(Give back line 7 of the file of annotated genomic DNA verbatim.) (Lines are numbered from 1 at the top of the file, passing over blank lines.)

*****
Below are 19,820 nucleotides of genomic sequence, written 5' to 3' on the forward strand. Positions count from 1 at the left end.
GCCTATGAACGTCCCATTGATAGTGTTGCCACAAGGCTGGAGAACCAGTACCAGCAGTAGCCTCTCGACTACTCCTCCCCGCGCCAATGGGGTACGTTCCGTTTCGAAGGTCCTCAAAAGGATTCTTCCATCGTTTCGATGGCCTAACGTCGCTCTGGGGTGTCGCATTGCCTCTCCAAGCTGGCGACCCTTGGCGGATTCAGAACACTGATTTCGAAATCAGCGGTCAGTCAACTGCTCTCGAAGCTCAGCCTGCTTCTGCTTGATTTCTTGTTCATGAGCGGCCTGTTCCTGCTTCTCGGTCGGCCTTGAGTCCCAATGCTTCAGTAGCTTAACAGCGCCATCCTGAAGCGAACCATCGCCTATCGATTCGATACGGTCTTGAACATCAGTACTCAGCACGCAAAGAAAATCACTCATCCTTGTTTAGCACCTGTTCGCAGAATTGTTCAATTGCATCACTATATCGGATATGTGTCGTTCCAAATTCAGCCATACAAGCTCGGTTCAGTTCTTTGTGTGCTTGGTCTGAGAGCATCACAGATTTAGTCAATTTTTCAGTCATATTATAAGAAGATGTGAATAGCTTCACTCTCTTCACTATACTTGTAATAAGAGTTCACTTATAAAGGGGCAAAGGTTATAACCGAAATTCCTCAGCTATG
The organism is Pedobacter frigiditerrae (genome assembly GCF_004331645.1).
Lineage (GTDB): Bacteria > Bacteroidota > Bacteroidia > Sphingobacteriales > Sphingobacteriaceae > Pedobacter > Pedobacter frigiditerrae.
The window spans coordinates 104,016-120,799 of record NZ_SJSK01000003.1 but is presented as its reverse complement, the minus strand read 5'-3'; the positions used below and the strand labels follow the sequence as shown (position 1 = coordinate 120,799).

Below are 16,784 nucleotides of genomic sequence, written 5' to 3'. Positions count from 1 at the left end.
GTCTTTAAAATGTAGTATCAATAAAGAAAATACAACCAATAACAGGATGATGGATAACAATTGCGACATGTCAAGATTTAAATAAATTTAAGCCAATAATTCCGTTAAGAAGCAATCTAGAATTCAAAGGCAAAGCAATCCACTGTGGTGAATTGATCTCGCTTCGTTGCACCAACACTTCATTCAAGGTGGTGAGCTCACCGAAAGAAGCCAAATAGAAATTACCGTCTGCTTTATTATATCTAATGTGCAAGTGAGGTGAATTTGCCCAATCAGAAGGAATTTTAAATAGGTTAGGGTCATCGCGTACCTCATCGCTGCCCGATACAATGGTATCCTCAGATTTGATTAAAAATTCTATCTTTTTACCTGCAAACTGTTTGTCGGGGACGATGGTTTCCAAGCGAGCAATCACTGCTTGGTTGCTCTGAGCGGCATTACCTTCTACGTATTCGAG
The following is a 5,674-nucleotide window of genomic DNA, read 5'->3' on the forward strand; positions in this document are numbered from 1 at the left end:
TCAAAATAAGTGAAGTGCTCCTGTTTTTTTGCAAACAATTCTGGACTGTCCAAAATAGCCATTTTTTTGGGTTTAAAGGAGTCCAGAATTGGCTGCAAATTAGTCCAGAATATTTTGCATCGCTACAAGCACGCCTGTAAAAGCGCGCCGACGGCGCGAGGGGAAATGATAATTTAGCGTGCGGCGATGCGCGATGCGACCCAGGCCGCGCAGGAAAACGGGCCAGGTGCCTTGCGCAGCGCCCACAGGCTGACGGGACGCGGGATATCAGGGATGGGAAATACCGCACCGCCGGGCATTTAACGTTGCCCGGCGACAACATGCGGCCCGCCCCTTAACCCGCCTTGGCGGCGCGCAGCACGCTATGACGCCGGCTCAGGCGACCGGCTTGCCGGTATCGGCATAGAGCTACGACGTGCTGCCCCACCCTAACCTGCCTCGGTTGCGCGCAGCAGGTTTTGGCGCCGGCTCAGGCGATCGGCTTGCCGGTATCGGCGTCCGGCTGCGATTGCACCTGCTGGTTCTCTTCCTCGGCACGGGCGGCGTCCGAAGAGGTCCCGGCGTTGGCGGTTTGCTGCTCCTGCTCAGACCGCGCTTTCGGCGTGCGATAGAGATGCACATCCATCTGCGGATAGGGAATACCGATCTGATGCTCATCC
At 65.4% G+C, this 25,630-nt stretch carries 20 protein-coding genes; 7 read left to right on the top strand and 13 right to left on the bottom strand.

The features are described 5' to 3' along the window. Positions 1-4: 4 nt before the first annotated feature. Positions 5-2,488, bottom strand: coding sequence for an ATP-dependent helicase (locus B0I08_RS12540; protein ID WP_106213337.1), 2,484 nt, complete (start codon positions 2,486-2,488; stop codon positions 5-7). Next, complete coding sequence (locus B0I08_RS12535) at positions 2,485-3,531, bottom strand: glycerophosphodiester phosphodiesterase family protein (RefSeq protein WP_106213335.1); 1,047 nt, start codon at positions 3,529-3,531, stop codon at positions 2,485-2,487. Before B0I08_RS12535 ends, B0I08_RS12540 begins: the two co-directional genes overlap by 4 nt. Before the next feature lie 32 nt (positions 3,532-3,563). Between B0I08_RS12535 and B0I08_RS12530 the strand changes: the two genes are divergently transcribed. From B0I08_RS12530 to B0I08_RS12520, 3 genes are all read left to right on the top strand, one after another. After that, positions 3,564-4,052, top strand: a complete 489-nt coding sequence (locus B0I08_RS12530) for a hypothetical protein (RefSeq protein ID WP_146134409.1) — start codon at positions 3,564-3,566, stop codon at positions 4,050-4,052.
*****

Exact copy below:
GTCTTTAAAATGTAGTATCAATAAAGAAAATACAACCAATAACAGGATGATGGATAACAATTGCGACATGTCAAGATTTAAATAAATTTAAGCCAATAATTCCGTTAAGAAGCAATCTAGAATTCAAAGGCAAAGCAATCCACTGTGGTGAATTGATCTCGCTTCGTTGCACCAACACTTCATTCAAGGTGGTGAGCTCACCGAAAGAAGCCAAATAGAAATTACCGTCTGCTTTATTATATCTAATGTGCAAGTGAGGTGAATTTGCCCAATCAGAAGGAATTTTAAATAGGTTAGGGTCATCGCGTACCTCATCGCTGCCCGATACAATGGTATCCTCAGATTTGATTAAAAATTCTATCTTTTTACCTGCAAACTGTTTGTCGGGGACGATGGTTTCCAAGCGAGCAATCACTGCTTGGTTGCTCTGAGCGGCATTACCTTCTACGTATTCGAG